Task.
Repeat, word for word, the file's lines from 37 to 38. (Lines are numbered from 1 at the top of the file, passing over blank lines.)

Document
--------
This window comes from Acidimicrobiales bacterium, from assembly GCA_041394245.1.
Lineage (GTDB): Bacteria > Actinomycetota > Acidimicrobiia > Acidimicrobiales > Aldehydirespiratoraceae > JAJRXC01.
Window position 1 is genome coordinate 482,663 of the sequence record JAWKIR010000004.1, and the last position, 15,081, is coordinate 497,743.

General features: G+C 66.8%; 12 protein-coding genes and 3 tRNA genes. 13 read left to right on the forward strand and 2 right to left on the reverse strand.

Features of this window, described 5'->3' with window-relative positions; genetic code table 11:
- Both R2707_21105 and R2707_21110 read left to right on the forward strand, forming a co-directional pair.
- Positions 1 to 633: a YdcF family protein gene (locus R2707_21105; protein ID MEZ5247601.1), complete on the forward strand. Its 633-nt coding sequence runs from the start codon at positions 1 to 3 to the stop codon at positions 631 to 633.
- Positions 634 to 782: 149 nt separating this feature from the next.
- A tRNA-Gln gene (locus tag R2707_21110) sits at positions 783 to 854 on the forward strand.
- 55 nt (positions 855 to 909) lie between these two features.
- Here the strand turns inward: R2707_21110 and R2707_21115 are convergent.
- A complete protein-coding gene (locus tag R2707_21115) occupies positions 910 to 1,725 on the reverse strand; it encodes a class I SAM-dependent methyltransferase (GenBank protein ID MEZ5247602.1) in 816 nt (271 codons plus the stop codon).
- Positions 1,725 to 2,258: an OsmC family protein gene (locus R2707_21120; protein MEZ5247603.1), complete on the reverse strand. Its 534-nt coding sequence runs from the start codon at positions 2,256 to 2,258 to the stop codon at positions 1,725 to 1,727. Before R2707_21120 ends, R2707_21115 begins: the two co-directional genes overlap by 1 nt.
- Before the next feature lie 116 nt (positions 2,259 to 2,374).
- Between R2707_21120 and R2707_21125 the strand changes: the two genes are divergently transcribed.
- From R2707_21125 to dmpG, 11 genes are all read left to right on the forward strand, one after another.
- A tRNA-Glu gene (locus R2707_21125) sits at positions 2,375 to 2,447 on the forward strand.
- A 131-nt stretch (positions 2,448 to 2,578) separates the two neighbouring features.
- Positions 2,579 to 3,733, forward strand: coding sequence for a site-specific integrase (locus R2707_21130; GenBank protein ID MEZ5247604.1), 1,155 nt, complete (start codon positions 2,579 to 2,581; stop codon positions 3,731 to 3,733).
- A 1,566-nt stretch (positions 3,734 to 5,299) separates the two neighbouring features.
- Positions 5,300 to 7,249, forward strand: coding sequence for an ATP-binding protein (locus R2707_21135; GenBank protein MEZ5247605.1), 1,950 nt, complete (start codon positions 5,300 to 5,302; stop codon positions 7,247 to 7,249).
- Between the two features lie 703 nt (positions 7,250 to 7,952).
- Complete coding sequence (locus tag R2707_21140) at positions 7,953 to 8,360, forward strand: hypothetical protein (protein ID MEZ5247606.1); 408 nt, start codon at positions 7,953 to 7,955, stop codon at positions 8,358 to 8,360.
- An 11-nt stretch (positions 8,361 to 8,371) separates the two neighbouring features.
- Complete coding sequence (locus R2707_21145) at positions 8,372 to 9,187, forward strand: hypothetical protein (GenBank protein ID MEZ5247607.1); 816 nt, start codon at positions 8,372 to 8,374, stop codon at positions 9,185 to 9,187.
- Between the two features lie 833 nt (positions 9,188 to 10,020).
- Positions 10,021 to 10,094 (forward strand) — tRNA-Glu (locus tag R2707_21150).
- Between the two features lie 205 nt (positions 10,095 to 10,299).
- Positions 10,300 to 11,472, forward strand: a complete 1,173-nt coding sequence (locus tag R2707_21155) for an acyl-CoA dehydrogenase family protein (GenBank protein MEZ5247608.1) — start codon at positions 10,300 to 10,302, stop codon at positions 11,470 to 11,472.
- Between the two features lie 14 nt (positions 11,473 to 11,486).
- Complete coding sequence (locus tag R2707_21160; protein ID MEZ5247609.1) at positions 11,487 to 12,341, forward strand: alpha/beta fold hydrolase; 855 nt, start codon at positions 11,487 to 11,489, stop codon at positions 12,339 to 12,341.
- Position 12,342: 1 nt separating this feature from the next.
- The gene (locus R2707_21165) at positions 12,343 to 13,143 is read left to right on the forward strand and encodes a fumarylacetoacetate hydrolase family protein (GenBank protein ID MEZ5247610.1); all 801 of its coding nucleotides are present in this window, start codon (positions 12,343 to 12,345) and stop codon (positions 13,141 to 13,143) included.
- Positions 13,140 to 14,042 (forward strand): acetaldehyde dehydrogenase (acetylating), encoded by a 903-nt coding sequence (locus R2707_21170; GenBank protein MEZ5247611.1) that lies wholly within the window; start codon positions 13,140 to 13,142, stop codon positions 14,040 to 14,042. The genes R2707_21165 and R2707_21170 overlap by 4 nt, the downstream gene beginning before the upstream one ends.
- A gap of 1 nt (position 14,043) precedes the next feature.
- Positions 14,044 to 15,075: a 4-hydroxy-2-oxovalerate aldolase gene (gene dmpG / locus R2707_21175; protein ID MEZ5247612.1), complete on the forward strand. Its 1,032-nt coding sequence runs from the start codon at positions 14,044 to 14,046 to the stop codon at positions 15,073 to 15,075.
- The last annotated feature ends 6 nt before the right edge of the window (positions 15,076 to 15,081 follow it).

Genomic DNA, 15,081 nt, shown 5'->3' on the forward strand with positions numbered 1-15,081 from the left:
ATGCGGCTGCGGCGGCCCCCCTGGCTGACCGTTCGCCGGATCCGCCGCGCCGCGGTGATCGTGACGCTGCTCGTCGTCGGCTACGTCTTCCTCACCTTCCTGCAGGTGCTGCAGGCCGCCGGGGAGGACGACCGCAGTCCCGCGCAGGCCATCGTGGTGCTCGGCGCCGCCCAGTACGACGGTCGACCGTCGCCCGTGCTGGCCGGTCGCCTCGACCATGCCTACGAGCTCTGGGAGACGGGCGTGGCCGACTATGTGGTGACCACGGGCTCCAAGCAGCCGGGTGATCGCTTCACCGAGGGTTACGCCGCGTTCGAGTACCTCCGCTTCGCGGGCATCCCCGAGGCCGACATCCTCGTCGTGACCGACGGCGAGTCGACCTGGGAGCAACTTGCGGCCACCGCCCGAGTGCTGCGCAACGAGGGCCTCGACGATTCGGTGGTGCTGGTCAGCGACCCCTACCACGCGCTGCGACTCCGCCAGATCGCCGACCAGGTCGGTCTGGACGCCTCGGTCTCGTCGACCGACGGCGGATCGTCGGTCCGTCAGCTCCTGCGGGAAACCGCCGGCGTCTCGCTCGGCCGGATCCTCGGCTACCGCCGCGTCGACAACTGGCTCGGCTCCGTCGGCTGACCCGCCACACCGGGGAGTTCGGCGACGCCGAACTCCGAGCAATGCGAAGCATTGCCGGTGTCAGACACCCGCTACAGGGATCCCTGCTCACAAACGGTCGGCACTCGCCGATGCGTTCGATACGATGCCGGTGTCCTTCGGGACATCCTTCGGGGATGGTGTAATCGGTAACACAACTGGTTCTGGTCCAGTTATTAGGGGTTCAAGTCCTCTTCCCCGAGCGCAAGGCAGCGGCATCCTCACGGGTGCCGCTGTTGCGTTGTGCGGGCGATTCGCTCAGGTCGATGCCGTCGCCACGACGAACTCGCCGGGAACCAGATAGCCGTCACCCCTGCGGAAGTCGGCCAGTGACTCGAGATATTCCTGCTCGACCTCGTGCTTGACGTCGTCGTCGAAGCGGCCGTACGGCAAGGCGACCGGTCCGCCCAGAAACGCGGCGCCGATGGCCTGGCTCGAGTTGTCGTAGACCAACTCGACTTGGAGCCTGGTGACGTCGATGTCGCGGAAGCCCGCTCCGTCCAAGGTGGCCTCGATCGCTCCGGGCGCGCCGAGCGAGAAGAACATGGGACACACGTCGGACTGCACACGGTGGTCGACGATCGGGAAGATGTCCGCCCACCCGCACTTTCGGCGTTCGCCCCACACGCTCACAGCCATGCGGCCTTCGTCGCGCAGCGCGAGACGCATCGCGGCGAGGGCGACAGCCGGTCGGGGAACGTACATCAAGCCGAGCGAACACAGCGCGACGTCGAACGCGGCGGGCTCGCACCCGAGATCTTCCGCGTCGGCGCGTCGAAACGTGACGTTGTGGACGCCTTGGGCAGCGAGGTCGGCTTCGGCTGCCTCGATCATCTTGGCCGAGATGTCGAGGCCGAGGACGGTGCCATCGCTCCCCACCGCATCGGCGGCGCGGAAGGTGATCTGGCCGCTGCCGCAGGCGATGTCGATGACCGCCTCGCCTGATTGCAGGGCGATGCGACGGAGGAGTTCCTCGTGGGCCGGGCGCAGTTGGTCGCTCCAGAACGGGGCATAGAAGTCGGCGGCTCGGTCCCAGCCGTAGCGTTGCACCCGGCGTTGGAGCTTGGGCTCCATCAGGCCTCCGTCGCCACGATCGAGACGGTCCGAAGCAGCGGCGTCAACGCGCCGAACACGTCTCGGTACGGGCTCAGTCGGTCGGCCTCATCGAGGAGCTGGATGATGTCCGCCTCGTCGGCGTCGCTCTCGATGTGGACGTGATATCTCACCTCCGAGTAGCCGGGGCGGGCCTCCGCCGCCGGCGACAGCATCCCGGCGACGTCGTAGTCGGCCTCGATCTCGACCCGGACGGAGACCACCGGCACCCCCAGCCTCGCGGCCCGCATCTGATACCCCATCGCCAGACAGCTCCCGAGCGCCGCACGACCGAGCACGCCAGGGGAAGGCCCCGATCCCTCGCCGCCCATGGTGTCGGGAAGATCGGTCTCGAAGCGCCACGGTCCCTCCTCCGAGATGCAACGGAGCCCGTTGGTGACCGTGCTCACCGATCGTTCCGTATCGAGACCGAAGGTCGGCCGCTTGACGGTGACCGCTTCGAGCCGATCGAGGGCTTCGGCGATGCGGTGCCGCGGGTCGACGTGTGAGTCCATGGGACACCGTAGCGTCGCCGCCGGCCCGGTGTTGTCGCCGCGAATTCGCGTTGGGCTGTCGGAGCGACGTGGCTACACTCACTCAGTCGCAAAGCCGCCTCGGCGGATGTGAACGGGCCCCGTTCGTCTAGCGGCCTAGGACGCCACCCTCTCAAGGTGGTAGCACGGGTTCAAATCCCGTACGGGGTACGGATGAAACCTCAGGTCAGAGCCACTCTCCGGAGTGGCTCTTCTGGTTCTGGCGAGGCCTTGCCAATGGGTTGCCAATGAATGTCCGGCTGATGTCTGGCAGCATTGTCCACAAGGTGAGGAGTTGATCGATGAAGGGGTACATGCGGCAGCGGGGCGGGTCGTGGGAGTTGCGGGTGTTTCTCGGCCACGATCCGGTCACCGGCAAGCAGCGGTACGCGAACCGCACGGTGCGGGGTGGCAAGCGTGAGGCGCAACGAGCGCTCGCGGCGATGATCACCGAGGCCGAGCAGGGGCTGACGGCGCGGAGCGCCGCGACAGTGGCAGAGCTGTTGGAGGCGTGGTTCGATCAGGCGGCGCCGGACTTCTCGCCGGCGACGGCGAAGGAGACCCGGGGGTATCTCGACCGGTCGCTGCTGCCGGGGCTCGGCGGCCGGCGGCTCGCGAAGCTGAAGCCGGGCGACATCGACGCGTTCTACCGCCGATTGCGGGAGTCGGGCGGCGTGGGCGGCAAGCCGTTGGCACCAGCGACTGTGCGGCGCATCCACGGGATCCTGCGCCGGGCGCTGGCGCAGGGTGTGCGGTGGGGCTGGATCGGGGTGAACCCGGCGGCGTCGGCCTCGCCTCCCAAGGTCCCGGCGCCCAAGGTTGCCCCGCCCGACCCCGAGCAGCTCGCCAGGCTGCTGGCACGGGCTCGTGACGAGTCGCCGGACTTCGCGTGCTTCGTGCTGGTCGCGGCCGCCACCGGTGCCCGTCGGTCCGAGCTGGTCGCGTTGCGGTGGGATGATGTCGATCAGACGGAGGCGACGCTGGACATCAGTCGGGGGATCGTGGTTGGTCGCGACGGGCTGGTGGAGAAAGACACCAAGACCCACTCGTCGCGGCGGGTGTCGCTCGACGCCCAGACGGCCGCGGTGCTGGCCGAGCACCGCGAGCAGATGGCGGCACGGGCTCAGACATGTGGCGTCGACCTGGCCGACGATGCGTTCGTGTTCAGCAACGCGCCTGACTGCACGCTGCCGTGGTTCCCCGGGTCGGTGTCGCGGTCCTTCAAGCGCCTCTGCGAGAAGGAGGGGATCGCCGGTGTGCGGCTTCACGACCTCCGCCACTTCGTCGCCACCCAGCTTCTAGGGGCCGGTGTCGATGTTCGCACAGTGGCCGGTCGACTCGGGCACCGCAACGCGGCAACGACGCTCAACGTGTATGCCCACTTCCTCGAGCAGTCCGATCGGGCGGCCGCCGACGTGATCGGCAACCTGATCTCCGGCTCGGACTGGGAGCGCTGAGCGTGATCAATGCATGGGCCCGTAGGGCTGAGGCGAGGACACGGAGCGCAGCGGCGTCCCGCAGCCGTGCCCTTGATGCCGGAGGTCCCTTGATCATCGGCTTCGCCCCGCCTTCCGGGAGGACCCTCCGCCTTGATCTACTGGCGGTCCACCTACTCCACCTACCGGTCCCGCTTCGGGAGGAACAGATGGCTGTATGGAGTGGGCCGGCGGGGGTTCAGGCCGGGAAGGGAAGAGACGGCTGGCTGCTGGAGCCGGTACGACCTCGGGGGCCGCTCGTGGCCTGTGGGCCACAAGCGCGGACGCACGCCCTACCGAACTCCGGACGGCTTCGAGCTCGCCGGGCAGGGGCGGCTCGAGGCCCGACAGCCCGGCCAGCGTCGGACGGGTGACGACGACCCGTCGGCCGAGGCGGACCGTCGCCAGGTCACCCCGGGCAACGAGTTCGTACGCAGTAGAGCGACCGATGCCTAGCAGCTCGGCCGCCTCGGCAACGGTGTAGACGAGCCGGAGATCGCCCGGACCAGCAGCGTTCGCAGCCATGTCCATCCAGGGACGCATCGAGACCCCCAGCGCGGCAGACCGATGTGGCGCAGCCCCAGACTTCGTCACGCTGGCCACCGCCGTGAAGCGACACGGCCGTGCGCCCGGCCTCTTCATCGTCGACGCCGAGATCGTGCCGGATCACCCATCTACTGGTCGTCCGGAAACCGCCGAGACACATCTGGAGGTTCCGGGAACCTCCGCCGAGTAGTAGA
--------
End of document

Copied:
- The last annotated feature ends 6 nt before the right edge of the window (positions 15,076 to 15,081 follow it).

Genomic DNA, 15,081 nt, shown 5'->3' on the forward strand with positions numbered 1-15,081 from the left: